Happy Mews Year!


If y’all can lay off the spirits long enough to read my blog, here’s the last of my Webb Smith articles from Aug. 21st, 1927 called “Premier Foils Sol on Sword”, originally published in the Los Angeles Examiner.


Felix is from 8/3 to 8/9/1936 this time. Snobbs the butler’s troubles with Mrs. Boo’s baby continue, and Felix goes fishing with Mr. Dooit. The Sunday 8/9 page is beautifully drawn as Socky the bodyguard gets in to the act, punching out Joe the Tailor, who has to prove his identity the hard way!


Krazy Kat is from 1/22 to 1/27/1940 this time. Mrs. Kwakk-Wakk and Ignatz fool around with the pun: “You Can’t Shoo (shoe) a Horsefly”. This same line was used in the Max Fleischer Color Classic of 1940, “You Can’t Shoe A Horsefly”, featuring the song of the same title by Sammy Timberg. My guess is that the gag was started on radio in 1939! The next two days are taken up by a visiting ventriloquist who makes eggs and bricks talk, and then some brick gags. Ignatz gets a rare sock on 1/26.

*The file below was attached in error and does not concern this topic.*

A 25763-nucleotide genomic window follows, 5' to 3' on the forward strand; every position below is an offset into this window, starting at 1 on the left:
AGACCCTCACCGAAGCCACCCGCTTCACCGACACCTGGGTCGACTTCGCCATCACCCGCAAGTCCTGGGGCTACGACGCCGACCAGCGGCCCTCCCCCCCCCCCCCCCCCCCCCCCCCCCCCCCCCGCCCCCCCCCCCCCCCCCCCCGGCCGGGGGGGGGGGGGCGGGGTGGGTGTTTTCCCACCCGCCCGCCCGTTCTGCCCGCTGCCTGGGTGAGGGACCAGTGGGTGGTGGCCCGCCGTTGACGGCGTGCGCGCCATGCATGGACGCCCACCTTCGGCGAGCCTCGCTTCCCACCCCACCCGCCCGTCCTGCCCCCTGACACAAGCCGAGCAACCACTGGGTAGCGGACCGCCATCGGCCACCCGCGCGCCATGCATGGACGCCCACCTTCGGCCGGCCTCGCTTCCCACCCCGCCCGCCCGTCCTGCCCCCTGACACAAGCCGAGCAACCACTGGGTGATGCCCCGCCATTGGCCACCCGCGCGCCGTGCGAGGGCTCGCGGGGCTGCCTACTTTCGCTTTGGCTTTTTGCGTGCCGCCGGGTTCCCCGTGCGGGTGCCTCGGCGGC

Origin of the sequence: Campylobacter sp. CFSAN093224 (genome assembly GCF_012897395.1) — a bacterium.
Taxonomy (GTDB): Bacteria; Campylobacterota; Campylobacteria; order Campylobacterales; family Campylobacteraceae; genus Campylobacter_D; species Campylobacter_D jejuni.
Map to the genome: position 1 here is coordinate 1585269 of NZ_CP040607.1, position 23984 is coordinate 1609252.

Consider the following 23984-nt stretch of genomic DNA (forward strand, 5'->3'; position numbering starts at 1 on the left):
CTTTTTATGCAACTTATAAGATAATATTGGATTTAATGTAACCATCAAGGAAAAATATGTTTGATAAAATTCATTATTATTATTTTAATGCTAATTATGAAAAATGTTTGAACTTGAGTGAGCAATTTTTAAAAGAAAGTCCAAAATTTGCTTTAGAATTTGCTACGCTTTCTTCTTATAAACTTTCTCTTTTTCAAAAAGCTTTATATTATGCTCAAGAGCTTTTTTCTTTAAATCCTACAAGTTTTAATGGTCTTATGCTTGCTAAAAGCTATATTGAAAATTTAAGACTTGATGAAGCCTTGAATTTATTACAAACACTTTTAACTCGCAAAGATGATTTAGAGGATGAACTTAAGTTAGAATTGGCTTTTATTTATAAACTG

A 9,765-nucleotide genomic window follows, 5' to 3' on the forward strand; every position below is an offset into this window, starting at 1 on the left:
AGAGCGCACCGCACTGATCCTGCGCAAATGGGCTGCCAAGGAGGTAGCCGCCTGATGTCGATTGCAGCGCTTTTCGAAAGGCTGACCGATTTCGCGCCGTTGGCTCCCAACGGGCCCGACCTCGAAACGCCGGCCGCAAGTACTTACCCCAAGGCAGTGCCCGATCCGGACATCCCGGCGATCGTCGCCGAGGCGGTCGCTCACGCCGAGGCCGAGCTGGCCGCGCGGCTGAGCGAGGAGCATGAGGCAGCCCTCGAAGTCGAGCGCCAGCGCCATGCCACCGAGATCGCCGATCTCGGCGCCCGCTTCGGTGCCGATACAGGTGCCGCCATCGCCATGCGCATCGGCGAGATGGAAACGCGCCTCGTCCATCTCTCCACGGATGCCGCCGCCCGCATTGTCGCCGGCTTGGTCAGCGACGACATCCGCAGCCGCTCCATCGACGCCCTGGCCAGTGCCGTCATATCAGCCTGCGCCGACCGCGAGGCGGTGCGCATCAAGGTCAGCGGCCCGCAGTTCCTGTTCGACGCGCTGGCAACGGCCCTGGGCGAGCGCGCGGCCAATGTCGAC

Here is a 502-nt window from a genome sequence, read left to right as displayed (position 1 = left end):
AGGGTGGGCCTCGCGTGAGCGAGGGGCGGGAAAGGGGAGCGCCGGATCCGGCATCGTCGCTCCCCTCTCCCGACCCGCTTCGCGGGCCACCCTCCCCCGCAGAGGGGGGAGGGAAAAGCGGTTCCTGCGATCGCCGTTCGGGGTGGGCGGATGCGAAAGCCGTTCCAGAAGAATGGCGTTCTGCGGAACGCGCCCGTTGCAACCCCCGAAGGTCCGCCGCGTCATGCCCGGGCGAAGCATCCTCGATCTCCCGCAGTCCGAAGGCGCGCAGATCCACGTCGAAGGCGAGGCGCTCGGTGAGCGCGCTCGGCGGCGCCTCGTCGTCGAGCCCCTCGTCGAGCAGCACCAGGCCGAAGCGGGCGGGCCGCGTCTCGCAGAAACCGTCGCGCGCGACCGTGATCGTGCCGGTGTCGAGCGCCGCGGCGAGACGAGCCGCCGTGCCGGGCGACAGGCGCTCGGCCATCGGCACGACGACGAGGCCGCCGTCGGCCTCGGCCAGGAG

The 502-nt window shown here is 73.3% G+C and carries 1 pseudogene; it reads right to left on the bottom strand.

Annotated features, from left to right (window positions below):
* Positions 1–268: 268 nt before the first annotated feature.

Here are the first 5 “Patrick” daily strips by Mal Hancock, carefully cut from the St. Louis Post-Dispatch by yours truly. These are almost certainly from 1965, 10/25 to 10/29. Mal Hancock drew several daily strips, Patrick was the second one he did, it lasted until 1969. I thought of it as the “Anti-Peanuts”, Patrick was mean and maladjusted and proud of it. I love the cartooniness of the drawings, and how Hancock uses lettering as almost another character in the strip. Mal or Malcolm Hancock, was born in 1936 and died of cancer in 1993. He suffered an accident as a teenager which paralyzed him from the waist down. He evidently was in quite a lot of pain throughout his short life, which may have influenced the sardonic tone of his humor. He was best known for his magazine cartoons for the National Review, and other magazines. This shows what the Post-Dispatch comic section did to a lot of the dailies; they printed them in color! I spent a lot of time (too much time) cutting these out and storing them in envelopes. At least you can see them in good scans and in color this way, instead of (ugh)  microfilm!